FREQUENCIES OF WORD SOLVING STRATEGIES USE AND ITS PERCEIVED HELPFULNESS IN CALL AND TRADITIONAL LEARNING CLASSROOMS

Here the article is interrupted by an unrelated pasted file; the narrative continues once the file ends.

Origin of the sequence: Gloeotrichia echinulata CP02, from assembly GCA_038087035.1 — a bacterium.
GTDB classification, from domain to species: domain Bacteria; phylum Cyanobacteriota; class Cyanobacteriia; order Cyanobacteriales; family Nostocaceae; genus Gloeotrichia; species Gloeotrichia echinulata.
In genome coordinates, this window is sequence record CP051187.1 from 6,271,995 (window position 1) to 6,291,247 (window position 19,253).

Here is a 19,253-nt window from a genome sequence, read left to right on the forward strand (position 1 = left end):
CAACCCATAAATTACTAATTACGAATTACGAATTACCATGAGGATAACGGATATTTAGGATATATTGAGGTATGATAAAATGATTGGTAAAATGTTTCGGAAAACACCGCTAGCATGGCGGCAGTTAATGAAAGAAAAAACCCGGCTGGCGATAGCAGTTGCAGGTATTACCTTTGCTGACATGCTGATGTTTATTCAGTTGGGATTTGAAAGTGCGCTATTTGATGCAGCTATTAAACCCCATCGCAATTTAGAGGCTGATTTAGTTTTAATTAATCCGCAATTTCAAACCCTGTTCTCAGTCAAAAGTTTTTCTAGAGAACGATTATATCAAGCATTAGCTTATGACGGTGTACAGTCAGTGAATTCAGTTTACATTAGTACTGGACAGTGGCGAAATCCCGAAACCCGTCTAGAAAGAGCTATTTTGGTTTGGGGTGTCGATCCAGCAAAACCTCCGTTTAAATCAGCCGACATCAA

The aim of this study is to investigate L2 learners' frequencies of word solving strategies use and its perceived helpfulness in a CALL classroom when compared to learners' in a traditional classroom. The participants of the study were 67 Saudi male students majoring in English in the first year of a BA course in Majmaah university, KSA. The participants were divided into two groups.The first group was from the Community College and represented the CALL group (n=31). The second group was from the Administrative sciences and Humanities College and represented the traditional group (n=36). This study used both qualitative and quantitative data collection methods, namely questionnaire and interview.The findings of the study showed that both groups' overall use of the word solving strategies was improved after the implementation of the study, but the CALL group used the word solving strategies better than the traditional group, and the difference between them was statistically significant. However, there was no difference between the two groups regarding the most and least frequently used strategies in the two learning environments. A dictionary consultation strategy was the most frequently used strategy, and this was also perceived as a very helpful strategy, while the skipping new word strategy was the least frequently used strategy and was also regarded as not being a helpful strategy by the two groups. The CALL group also perceived the ask classmate strategy as not being a helpful strategy. However, a significant correlation between the frequencies of the word solving strategies and its perceived helpfulness in the two learning classrooms has been found.